Monday, April 20, 2009

Ronald Reagan and Economic Freedom

One of my biggest frustrations is the reckless abandonment by politicians when it comes to articulating the importance of economic freedom. In fact, I haven't heard a Presidential candidate build a message on this theme since Ronald Reagan and I believe that Gov. Sarah Palin may be the first national candidate to do such in her Vice Presidential bid.

On the eve of the Fourth of July, 1987, President Ronald Reagan delivered an address entitled "America's Economic Bill of Rights." This was an important time for our Republic, because in addition to celebrating the birthday of the Declaration of Independence at this time, we were also celebrating the 200th Anniversary of the United States Constitution on that year. I cannot think of a better time or make such an address.

Reagan stated right from the beginning what he believed about the Founding Fathers view of economics and noted that the American Revolution had a central theme against "No taxation without representation" and that they "knew that the right to earn your own keep and keep what you earn is central to America’s understanding of what it means to be free. This country was built by people seeking to support themselves and their families by their own labor, people who treasured the right to work and dispose of their earnings as they saw fit, people who were willing to take economic risks." In making his case, Reagan focused on "four fundamental freedoms" and he bolstered these with several guiding principles.
Those four freedoms are, according to Reagan:
The freedom to work.
The freedom to enjoy the fruits of one’s labor.
The freedom to own and control one’s property.

The freedom to participate in a free market.

These four principles were fundamental in the building of this country and they have been under attack before Reagan went into office and are all the more so today.
In order to secure these rights, Reagan advocated ten different initiatives to reach these objectives that included:

  • "Reduce subsidized government competition with private citizens." Whenever government could use private companies to do government functions, it should, in order to foster real job creation and to reduce bureaucracy.

  • "The Freedom to Enjoy the Fruits of Your Labor: You have the right to keep what you earn, free from excessive government taxing, spending, and borrowing." Now more than ever, this fundamental right is endangered.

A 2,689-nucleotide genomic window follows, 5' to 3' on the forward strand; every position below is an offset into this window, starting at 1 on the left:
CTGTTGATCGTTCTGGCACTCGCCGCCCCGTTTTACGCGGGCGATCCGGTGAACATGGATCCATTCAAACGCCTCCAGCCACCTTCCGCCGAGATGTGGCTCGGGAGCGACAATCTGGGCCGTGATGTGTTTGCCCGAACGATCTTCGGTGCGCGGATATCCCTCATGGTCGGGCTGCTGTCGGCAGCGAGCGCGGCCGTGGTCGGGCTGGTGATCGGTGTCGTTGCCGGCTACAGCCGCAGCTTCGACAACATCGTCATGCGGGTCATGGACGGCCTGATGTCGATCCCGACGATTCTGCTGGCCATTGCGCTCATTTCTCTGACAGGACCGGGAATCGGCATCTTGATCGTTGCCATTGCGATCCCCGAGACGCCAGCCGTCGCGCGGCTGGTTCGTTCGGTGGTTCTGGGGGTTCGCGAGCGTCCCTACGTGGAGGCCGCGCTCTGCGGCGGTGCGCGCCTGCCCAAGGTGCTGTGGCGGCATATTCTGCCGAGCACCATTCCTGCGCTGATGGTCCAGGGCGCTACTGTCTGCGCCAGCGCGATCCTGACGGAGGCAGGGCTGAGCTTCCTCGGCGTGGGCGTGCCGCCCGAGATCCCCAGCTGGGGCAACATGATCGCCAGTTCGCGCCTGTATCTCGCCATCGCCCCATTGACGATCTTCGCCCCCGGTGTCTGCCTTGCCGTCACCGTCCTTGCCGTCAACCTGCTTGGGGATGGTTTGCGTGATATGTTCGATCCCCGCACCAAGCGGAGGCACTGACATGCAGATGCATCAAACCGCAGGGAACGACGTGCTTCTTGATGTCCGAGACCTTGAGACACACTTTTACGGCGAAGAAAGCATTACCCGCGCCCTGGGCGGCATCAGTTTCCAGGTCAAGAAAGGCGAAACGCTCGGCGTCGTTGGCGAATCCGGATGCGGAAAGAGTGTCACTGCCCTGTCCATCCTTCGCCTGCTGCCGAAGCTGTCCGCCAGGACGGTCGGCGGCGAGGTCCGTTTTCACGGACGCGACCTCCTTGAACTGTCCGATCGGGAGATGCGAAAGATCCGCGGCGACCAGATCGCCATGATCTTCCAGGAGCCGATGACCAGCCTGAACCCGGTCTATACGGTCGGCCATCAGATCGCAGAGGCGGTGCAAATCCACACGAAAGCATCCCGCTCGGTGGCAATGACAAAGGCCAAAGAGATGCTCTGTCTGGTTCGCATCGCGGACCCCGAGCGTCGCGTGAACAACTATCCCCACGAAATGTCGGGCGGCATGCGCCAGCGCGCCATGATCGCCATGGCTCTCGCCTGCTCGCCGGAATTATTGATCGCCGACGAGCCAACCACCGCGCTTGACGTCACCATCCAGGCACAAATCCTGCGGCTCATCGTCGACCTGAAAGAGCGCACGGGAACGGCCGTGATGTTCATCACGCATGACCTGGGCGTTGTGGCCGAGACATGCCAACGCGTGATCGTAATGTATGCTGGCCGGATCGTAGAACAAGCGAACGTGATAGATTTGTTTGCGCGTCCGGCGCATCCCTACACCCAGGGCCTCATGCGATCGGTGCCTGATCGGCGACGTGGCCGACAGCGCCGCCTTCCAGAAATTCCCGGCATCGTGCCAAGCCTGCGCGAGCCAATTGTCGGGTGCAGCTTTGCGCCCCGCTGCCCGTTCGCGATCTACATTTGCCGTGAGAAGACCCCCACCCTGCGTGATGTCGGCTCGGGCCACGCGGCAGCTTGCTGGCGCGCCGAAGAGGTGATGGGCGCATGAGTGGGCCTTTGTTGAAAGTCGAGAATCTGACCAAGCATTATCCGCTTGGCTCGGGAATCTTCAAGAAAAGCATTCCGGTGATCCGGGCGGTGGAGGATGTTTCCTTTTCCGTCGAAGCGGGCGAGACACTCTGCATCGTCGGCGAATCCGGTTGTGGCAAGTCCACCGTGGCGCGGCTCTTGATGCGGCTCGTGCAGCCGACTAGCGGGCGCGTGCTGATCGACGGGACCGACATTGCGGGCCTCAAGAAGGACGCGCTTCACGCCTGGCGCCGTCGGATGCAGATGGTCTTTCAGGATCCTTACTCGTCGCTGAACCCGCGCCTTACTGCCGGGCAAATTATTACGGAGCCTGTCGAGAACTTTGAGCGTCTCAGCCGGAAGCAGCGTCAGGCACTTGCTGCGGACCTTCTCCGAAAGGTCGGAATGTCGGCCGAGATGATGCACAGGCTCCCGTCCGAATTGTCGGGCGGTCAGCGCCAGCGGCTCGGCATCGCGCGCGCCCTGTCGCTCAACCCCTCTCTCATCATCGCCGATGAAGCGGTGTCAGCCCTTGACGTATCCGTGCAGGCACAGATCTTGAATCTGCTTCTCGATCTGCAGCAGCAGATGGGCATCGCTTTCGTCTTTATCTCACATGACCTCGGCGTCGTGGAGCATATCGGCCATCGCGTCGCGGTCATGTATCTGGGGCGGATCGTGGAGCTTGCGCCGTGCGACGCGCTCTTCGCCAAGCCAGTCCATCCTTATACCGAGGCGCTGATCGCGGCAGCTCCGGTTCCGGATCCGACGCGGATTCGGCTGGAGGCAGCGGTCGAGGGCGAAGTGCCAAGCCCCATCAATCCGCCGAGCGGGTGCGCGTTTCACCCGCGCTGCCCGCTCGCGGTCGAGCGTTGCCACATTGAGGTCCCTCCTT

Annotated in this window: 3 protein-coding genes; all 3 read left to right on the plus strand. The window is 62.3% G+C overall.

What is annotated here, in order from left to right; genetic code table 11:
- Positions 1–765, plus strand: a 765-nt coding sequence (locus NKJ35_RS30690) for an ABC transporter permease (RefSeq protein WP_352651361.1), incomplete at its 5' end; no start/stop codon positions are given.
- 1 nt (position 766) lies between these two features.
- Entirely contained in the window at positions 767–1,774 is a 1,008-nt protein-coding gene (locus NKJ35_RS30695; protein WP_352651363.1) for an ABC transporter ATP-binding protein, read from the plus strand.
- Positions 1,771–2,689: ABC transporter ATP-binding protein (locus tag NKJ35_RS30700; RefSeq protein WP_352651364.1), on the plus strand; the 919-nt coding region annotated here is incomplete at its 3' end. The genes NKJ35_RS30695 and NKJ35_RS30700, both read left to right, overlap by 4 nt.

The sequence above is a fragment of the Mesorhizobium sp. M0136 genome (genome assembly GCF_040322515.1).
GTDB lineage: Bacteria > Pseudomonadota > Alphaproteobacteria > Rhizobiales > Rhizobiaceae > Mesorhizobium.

• "To protect you from overtaxing by the Government, I will propose as part of the balanced budget amendment submitted to Congress, a requirement for a super majority vote by Congress before your taxes can be raised." I think this was one of the most bold and creative initiatives ever proposed by a President. Unfortunately, it never became a reality. It is needed now more than ever.

  • "To protect your right to own and use your property, my administration will pursue our successful efforts in the courts to restore your constitutional rights when the government at any level attempts to take your property through regulation or other means." I don't think Reagan even fully realized how far the reach of government would go in this area. Today, malls are developed in the name of "imminent domain" and people are removed from their property because of birds and "wetlands."

Reagan went on to address welfare reform years before Clinton, the need to strengthen intellectual property rights, and more. The entire speech deserves to be read in its entirety. In our current times, all of our freedoms are endangered in a way we had not seen historically. In a time such as this, we need to be reminded that our economic freedoms matter.

Kevin Price is Host of the Price of Business, the longest running show on CNN 650 (M-F at 11 am), AOL Radio, and CBS Radio. Eric Bolling of Fox News and Fox Business says that Price’s Blog “is very influential and moves the blogosphere.” Steve Moore of the Wall Street Journal calls Price the “best business talk show host in the country.” Find out why and visit his blog at www.BizPlusBlog.com and his show site at www.PriceofBusiness.com. You can also find Price on Strategy Room at FoxNews.com.

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